The testing is necessary to ensure that there is no underlying disease that may be unmasked by the treatment. All my best to your kitty.

  11. Karin says:

    My kitty was just done sept 24 there is so much more information available now to help prevent them from going hypo-t.
    My girl was put on Levothyroxine twice a day when she goes for her 30 day checkup we will find out if that helped her.
    I found a hyper-t feline support group over at Yahoo best thing I ever did.
    Yes the retesting costs alot, I can see a difference in only 3 weeks, so am hopeful the supplementing of hormones while her thyroid is wakingup was helpful.
    Check out the Yahoo groups awesome ,I have learned so much and still feel I know nothing.

    • Ingrid says:

      I’m glad your kitty is doing well following the treatment, Karin. Yahoo groups can be a good source of information, but they should never be considered a substitute for veterinary care.

  12. Constance says:

    I just picked up my kitty from Radiocat on Friday (2 days ago) and I am having a real hard time limiting my contact with her. I don’t let her sleep with me, but she is the kind of kitty that always wants to be on or near me. I put her down, she jumps back up, I put her down, she jumps back up. She is more persistent than I am. I am wondering if my touching her is really dangerous?

    She still seems crazy hungry, but I know that all takes time to level out.

    • Ingrid says:

      I never had the heart to follow the recommendations to limit contact after the treatment, Constance. I have thyroid problems myself, and handling Amber after she was treated with radioactive iodine didn’t seem to affect me adversely.

      • Constance says:

        Ingrid, I guess time will tell with us. If I suddenly develop “cancer of the lap,” I guess I will now why. LOL!

  13. Elli Carter says:

    One of my pussycats has just been diagnosed with hyperthyroidism. We have 3 options…there’s a medication on the form for a gel that you put in the cats ear that we are told works very well. Then there’s a partial thyroidectomy and the I-131 uptake. We have opted to try the medication first. If this isn’t as effective as it needs to be then we still have to options, like others have written, this particular pussycat was picked up off the street about 10 yrs. ago and is just the best cat you could ever imagine. We do not like the idea of having to leave one of our cats or dog overnight. These places are not staffed at night and if something happens you’ve lost your furry friend. We had this happen with a dog and are not anxious to entertain thoughts of leaving this pussycat anywhere. Let’s hope the medication will work.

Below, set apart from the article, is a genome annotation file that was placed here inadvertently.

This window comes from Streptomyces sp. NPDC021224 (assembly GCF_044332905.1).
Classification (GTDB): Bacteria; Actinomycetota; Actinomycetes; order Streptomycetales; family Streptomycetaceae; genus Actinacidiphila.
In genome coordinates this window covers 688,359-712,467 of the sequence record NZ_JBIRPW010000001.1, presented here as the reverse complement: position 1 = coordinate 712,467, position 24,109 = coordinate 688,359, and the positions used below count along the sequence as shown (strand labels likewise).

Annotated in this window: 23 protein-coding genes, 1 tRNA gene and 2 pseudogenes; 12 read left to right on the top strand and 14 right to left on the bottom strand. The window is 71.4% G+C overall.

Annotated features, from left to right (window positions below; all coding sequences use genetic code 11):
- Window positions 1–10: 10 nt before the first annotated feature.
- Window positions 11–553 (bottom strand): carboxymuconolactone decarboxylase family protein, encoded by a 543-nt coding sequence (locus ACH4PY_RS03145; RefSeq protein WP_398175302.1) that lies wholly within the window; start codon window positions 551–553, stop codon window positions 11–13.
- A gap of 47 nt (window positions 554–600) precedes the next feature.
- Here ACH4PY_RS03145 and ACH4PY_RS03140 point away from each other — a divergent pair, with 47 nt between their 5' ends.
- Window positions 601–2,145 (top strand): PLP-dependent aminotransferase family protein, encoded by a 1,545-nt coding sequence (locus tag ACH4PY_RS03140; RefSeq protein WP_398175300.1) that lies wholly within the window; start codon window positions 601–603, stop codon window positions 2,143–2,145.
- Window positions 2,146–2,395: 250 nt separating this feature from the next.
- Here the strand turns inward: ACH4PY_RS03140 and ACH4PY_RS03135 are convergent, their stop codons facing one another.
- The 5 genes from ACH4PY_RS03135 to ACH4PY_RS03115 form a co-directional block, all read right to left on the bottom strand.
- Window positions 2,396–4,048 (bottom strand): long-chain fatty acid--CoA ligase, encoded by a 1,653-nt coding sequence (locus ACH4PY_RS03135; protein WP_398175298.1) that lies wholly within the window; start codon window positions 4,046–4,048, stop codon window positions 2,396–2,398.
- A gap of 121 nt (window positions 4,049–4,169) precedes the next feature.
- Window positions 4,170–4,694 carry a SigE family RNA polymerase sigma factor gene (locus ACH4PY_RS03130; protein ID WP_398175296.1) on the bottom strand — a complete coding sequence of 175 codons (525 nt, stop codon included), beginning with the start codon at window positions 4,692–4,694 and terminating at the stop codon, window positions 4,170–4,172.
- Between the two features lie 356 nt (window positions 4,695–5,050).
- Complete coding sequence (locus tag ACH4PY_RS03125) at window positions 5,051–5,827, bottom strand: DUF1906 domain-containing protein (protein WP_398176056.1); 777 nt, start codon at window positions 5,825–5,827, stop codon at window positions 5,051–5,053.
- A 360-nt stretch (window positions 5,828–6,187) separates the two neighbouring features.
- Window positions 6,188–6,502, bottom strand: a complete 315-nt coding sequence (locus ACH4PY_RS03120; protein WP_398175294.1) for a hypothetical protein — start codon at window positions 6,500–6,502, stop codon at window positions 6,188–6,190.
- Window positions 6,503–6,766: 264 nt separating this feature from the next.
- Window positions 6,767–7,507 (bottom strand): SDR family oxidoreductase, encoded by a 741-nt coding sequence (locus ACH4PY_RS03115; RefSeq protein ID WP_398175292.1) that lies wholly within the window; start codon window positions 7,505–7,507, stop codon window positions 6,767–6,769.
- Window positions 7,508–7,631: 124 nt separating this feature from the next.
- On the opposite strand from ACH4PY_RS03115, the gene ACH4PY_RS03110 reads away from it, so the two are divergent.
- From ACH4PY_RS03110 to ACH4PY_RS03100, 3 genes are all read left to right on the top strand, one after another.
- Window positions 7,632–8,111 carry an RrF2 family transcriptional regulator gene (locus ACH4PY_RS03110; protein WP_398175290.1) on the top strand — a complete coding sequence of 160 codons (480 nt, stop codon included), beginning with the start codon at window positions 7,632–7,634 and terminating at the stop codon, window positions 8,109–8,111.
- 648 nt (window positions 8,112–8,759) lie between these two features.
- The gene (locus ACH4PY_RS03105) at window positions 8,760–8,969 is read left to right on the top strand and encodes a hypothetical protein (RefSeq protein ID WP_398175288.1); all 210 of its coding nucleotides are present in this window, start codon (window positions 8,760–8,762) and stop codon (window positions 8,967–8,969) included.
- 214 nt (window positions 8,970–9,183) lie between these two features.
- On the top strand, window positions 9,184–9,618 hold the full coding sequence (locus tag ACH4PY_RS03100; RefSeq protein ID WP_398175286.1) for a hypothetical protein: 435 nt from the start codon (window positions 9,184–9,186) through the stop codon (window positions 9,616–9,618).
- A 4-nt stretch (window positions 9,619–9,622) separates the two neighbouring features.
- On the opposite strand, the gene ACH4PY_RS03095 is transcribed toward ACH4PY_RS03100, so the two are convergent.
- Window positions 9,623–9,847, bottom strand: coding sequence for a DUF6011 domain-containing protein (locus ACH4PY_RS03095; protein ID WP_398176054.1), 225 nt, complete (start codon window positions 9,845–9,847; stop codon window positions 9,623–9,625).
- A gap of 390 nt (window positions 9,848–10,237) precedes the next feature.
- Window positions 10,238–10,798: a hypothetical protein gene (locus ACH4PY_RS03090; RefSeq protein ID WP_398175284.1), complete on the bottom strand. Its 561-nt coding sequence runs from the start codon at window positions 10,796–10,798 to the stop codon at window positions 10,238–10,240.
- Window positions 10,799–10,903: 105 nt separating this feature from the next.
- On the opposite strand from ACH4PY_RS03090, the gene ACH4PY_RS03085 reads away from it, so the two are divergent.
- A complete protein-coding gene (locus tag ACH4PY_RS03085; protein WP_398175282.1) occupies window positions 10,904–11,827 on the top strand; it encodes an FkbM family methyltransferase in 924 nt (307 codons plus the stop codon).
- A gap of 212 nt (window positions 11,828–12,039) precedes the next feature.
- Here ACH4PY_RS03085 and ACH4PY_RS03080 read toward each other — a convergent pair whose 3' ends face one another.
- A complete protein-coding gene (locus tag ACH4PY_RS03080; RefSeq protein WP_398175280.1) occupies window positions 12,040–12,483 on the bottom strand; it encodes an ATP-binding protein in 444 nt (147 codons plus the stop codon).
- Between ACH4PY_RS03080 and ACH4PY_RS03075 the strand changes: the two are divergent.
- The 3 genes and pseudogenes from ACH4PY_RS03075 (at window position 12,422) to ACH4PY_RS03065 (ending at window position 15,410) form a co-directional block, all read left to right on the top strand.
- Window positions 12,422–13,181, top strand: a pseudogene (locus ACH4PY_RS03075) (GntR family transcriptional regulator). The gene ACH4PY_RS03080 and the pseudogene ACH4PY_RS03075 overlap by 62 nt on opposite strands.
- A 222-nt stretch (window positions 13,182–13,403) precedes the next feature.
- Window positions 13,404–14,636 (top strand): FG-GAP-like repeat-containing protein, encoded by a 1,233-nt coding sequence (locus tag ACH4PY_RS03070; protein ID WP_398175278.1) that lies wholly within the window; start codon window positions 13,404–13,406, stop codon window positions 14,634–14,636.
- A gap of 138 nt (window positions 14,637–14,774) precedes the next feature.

14. Cindy imber says:

    Thank you for your story. It is helpful to read about other cats and what cat owners go through as well. I didnt know the risk of hypothyroidism could occur but have not yet received info packet. I’m wondering why some clinics or hospitals want a chest X-ray and others do not. Blood work and urine tests are required for this treatment but not chest X-ray. Any thoughts on this would be appreciated . My Robby, one of the there feral brother kitties I found in 2002 has shown to have over active thyroid when he had bloodwork to get teeth cleaned a few weeks ago . he also has slight heart murmur so I have to hold off on teeth cleaning. I don’t know how long his thyroid has been over active. He has not lost weight. his appt is 13 days away. I had an appt 6 weeks away but i thought time was of the esence and found a way to make it happen earlier. He has never had to stay away from his two brothers Bobby and Sammy and he also has Charly and Lil Blackie to share his inside home. He is a very quiet , shy cat and I’m sure he will be frightened and I’m sure it will be a long three days. As that time approaches I will keep you in my mind and know it is the only option I had for this cat. All of my 5 cats but one are 12 and if they all had this, I really could not have the means to help them. I pray this will help the little guy and that my other cats stay healthy.. I’m on the countdown til his treatment in 13 days .

    • Ingrid says:

      I’m surprised to hear that not all clinics require a chest x-ray. The reason it’s done is to assess heart health. If Robby has had a recent cardiac ultrasound, they may not need the x-ray. I know it will seem like a very long three days for both you and Robby, Cindy. Please let me know how Robby does!